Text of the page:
Design Basics: Developing a Theme
September 19, 2018
Whatever the emotions you want to create, there will be certain colors, patterns and spacing techniques to achieve the desired effect.
You know that you want your rooms and home to convey certain feelings: relaxation in the bathroom, excitement in the dining room.
A great way of picking a theme is by finding an inspiration piece. Pictures, nature, even favorite articles of clothing can all be used to inspire your theme.
There are, in fact, so many different ways of bringing the elements of a room together to create a feeling that it can seem overwhelming to try to develop a cohesive look. One effective way of designing a room is to choose a theme to base the look on.
To select a theme for a room, first, evaluate the kind of feel you want the place to have.
A place designed to be soothing is probably not going to be well served by a theme like a neon jungle. You should also avoid having a theme that’s too narrow; having your child’s bedroom look exactly like Andy’s Room from Toy Story may seem novel at first, but like most novelty items the appeal will wear down over time.
Thematic rooms that are too tightly defined also leave little room for new items and any room should be able to grow and change in character as time passes.
Looking through other designs that incorporate the feeling or elements you want is a great way of getting inspired. You can also opt to use a permanent fixture as inspiration.
If you have some of the best quality quartz countertops, for example, you might design your theme around them as a focal point.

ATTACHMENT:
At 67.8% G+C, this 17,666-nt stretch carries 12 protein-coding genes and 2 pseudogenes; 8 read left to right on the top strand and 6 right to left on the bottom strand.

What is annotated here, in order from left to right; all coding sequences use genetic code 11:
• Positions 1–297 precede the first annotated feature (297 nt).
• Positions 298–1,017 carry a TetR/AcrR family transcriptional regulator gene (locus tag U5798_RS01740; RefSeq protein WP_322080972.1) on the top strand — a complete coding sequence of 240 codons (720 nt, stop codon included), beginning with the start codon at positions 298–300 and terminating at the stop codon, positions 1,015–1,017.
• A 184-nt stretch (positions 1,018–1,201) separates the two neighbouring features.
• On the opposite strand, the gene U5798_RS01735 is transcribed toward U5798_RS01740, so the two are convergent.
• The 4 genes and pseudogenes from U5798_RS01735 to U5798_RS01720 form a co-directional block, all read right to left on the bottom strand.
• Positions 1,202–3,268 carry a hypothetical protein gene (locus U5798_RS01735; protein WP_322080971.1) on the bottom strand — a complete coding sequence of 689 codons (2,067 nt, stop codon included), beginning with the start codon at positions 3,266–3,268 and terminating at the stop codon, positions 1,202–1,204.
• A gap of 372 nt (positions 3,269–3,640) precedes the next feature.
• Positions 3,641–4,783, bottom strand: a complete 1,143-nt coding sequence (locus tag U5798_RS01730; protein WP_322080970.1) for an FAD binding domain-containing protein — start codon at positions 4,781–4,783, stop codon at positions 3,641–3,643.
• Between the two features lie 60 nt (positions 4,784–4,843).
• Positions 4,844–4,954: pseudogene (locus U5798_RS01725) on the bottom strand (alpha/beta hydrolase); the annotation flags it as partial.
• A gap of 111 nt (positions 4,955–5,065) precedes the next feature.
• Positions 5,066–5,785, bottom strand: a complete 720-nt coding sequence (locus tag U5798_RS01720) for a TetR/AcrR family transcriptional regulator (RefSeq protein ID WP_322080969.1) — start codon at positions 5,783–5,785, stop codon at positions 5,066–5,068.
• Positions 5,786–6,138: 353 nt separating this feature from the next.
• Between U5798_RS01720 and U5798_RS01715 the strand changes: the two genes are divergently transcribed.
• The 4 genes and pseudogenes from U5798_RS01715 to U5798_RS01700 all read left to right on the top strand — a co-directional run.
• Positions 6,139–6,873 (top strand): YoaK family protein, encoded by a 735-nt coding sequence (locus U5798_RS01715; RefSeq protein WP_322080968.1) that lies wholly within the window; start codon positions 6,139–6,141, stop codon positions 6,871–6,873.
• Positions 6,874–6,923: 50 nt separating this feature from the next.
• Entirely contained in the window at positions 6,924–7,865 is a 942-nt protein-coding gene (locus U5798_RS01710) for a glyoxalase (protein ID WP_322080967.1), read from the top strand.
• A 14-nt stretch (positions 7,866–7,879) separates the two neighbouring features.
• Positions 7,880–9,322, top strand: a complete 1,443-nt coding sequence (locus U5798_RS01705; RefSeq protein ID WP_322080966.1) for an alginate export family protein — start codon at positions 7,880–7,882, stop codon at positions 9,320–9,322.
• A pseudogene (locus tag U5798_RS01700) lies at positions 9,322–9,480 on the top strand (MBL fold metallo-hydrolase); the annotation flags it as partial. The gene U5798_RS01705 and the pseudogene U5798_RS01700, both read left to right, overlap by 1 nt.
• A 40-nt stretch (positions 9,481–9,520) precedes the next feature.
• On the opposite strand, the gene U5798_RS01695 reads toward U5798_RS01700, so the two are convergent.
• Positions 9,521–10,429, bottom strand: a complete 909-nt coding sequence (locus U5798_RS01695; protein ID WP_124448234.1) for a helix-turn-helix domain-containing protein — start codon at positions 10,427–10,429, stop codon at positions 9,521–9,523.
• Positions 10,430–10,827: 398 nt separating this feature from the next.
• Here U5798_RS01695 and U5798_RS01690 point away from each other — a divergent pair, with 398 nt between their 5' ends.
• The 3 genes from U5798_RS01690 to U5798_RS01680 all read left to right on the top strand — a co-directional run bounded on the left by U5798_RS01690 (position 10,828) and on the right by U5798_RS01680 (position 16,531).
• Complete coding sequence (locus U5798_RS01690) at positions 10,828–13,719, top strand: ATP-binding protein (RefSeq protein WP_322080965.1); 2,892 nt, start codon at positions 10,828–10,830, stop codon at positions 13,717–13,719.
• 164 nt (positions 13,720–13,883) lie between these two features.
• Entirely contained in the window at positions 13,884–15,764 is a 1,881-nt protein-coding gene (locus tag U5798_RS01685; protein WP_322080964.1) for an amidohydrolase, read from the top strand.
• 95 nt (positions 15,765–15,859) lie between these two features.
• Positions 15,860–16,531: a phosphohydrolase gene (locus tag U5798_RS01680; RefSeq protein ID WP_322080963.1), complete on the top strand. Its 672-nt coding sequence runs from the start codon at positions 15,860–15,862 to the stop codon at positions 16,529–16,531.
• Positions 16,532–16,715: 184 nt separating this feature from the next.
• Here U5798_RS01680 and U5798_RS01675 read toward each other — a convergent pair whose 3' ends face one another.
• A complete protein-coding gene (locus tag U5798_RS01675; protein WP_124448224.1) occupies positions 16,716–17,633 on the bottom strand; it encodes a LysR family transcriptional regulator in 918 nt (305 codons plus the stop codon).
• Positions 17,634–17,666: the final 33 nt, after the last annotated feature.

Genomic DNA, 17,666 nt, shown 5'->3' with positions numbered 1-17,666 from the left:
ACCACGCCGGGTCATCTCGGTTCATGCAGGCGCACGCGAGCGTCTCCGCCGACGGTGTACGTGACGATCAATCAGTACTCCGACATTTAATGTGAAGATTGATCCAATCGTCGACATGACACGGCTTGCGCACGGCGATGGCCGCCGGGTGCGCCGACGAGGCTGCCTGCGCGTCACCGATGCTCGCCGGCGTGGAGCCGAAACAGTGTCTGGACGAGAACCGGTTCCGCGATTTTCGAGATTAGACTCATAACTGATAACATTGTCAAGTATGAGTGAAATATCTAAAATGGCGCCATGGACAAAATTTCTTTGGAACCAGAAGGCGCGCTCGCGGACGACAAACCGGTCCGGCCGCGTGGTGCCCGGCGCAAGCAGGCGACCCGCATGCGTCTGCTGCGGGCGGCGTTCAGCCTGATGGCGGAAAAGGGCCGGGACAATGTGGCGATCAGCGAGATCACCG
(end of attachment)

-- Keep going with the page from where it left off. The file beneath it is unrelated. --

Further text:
Your theme should be encompassed in a short phrase. Cozy temperate woodland or comfortable beach at midday could all be used to bring different colors, shapes, and items into the room.
These broad themes still allow you to incorporate new items into the room but are rigid enough to draw your mind to certain important elements.
Your room will almost always have a focal point, an area that immediately draws attention to itself. Focal points are often (but not always) in the middle, and are often (and again, not always) large compared to other items in the room.
Fireplaces, built-in bookshelves, and bay windows might all be focal points. Even an area rug that draws the eye could be a point of focus.
The focal point in your room should give you an idea as to the theme of the room immediately, as everything around it will be seen as somewhat complementary to the focal point itself.
Your theme will likely have a few dominant colors, patterns and shapes, so try to change things up a bit in order to add interest.
Vary the patterns, brightness, sheen, and saturation of the objects in the room in order to make it pop.